Before leaving for the summer break, members of the House and Senate failed to agree on an emergency supplemental spending bill that would provide additional funds to deal with the child refugee crisis along the U.S. border.
Senate Republicans killed the Senate version of the bill (S 2648) that would have provided $1.2 billion for Health & Human Services Dept. (HHS) programs for housing and basic needs and services for the children. The remainder of the $2.7 billion in the bill for the humanitarian crisis would have been used for more border enforcement, to add more judges and legal teams to process cases, to transfer children to more appropriate family settings, and to seek better international solutions. Republican Senators objected to the funds being deemed as emergency spending, meaning offsetting cuts were not required.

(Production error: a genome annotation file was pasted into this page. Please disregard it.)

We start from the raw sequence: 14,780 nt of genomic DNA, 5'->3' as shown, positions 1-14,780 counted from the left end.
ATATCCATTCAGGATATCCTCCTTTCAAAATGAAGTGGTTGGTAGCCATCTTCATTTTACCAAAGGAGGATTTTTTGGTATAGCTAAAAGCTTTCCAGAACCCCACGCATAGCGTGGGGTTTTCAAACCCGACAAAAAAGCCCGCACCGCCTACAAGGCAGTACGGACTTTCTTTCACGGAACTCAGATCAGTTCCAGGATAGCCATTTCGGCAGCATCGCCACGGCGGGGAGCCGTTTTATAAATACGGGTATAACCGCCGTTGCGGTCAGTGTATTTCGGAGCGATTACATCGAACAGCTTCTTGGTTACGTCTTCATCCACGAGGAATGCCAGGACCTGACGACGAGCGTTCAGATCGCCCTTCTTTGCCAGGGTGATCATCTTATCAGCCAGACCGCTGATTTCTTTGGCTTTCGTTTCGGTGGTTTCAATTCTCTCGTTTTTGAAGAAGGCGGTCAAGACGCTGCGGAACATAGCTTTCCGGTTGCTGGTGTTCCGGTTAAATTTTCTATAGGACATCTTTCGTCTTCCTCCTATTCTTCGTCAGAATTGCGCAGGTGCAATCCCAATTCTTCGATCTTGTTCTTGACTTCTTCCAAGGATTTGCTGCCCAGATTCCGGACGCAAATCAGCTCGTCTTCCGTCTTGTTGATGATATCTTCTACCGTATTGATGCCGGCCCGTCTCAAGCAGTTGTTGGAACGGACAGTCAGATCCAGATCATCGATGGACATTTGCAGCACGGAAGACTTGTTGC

After the GOP-led House flip-flopped on whether to vote on its drastically scaled-back border supplemental spending bill (HR 5230), it was eventually approved — under a White House veto threat — that critics said would actually make things on the border worse, not better.
Outlook: Senate Majority Whip Richard Durbin (D-IL) said Congress may add the supplemental funding to a continuing resolution expected in September but, administration officials said that funds to deal with the crisis will start to dry up in mid-August. Without additional funding, the administration may have to do additional shifting of funds within federal agencies, an act known as reprograming, to cover basic functions for the children. Some shifting has already been done; HHS’s Office of Refugee Resettlement shifted $94 million from refugee services programs to deal with the border crisis, and $44 million has been shifted from places like the National Institutes of Health and the Centers for Disease Control and Prevention. There are limits on how much money can be shifted within an appropriation, and it’s unclear how much more can be done in FY 2014.